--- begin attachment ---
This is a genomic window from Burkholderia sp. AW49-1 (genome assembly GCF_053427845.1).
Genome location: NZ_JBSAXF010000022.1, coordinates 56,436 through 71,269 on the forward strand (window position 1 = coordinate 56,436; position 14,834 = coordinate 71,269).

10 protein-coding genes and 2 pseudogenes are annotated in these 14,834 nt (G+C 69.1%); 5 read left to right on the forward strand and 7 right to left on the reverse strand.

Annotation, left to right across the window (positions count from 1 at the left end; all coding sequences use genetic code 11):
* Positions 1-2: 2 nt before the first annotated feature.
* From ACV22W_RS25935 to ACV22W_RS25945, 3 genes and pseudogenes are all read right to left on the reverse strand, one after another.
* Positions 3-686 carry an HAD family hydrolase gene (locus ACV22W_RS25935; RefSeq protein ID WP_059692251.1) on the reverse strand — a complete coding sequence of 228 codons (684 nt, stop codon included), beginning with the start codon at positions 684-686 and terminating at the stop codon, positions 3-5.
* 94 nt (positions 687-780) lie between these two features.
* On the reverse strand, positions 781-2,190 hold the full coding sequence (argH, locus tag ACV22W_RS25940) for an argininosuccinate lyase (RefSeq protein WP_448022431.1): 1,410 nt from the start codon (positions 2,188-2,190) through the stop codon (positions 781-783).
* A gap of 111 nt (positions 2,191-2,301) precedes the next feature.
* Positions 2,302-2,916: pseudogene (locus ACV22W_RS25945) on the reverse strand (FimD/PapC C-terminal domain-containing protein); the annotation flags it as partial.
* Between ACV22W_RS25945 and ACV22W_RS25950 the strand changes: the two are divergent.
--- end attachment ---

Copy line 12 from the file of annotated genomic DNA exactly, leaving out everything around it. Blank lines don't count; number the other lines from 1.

* Between ACV22W_RS25945 and ACV22W_RS25950 the strand changes: the two are divergent.